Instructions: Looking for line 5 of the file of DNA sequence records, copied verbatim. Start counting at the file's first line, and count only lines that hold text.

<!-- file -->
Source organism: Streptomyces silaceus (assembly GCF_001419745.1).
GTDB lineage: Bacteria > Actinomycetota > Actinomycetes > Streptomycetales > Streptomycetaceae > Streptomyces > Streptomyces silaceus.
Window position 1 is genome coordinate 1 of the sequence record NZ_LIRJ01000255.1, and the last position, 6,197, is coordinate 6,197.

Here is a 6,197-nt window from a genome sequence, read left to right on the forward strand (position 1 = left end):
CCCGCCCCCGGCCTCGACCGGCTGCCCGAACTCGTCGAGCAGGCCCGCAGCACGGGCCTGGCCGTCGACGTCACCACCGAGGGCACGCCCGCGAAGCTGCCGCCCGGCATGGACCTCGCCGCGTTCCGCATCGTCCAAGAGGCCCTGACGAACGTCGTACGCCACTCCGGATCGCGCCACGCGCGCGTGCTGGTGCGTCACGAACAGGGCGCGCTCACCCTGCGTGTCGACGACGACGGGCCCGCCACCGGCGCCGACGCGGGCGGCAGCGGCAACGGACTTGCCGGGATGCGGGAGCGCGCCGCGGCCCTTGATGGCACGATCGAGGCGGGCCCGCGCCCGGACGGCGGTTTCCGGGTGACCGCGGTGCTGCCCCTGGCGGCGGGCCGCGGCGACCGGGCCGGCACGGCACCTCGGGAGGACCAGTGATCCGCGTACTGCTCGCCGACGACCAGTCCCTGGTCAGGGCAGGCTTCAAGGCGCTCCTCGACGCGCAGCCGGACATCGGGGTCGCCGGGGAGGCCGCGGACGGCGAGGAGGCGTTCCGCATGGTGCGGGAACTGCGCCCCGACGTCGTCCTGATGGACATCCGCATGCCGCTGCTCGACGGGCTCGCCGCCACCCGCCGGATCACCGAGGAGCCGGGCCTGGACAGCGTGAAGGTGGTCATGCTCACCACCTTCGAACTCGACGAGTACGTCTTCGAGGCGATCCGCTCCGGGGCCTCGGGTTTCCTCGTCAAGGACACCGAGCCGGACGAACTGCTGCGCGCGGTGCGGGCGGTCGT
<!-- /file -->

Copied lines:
CCCGCCCCCGGCCTCGACCGGCTGCCCGAACTCGTCGAGCAGGCCCGCAGCACGGGCCTGGCCGTCGACGTCACCACCGAGGGCACGCCCGCGAAGCTGCCGCCCGGCATGGACCTCGCCGCGTTCCGCATCGTCCAAGAGGCCCTGACGAACGTCGTACGCCACTCCGGATCGCGCCACGCGCGCGTGCTGGTGCGTCACGAACAGGGCGCGCTCACCCTGCGTGTCGACGACGACGGGCCCGCCACCGGCGCCGACGCGGGCGGCAGCGGCAACGGACTTGCCGGGATGCGGGAGCGCGCCGCGGCCCTTGATGGCACGATCGAGGCGGGCCCGCGCCCGGACGGCGGTTTCCGGGTGACCGCGGTGCTGCCCCTGGCGGCGGGCCGCGGCGACCGGGCCGGCACGGCACCTCGGGAGGACCAGTGATCCGCGTACTGCTCGCCGACGACCAGTCCCTGGTCAGGGCAGGCTTCAAGGCGCTCCTCGACGCGCAGCCGGACATCGGGGTCGCCGGGGAGGCCGCGGACGGCGAGGAGGCGTTCCGCATGGTGCGGGAACTGCGCCCCGACGTCGTCCTGATGGACATCCGCATGCCGCTGCTCGACGGGCTCGCCGCCACCCGCCGGATCACCGAGGAGCCGGGCCTGGACAGCGTGAAGGTGGTCATGCTCACCACCTTCGAACTCGACGAGTACGTCTTCGAGGCGATCCGCTCCGGGGCCTCGGGTTTCCTCGTCAAGGACACCGAGCCGGACGAACTGCTGCGCGCGGTGCGGGCGGTCGT